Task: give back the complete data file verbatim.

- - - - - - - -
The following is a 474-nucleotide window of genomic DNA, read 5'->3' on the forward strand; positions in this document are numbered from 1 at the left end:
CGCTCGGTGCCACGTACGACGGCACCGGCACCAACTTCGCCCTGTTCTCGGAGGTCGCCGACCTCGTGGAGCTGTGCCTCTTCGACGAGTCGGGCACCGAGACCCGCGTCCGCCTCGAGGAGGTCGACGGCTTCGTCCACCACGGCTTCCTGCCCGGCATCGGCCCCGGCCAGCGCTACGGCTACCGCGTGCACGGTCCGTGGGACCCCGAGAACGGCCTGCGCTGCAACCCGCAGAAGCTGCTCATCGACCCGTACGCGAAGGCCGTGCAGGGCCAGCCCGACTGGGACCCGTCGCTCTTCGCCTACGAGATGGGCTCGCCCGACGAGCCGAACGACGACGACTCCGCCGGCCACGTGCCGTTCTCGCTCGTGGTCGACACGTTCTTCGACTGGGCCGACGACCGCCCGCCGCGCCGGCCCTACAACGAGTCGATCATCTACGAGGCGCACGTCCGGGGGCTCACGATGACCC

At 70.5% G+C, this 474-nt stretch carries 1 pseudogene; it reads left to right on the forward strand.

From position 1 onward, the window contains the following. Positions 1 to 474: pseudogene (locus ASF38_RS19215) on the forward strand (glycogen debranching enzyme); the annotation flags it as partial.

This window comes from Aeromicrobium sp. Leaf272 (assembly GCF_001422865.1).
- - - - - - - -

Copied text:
The following is a 474-nucleotide window of genomic DNA, read 5'->3' on the forward strand; positions in this document are numbered from 1 at the left end:
CGCTCGGTGCCACGTACGACGGCACCGGCACCAACTTCGCCCTGTTCTCGGAGGTCGCCGACCTCGTGGAGCTGTGCCTCTTCGACGAGTCGGGCACCGAGACCCGCGTCCGCCTCGAGGAGGTCGACGGCTTCGTCCACCACGGCTTCCTGCCCGGCATCGGCCCCGGCCAGCGCTACGGCTACCGCGTGCACGGTCCGTGGGACCCCGAGAACGGCCTGCGCTGCAACCCGCAGAAGCTGCTCATCGACCCGTACGCGAAGGCCGTGCAGGGCCAGCCCGACTGGGACCCGTCGCTCTTCGCCTACGAGATGGGCTCGCCCGACGAGCCGAACGACGACGACTCCGCCGGCCACGTGCCGTTCTCGCTCGTGGTCGACACGTTCTTCGACTGGGCCGACGACCGCCCGCCGCGCCGGCCCTACAACGAGTCGATCATCTACGAGGCGCACGTCCGGGGGCTCACGATGACCC

At 70.5% G+C, this 474-nt stretch carries 1 pseudogene; it reads left to right on the forward strand.

From position 1 onward, the window contains the following. Positions 1 to 474: pseudogene (locus ASF38_RS19215) on the forward strand (glycogen debranching enzyme); the annotation flags it as partial.

This window comes from Aeromicrobium sp. Leaf272 (assembly GCF_001422865.1).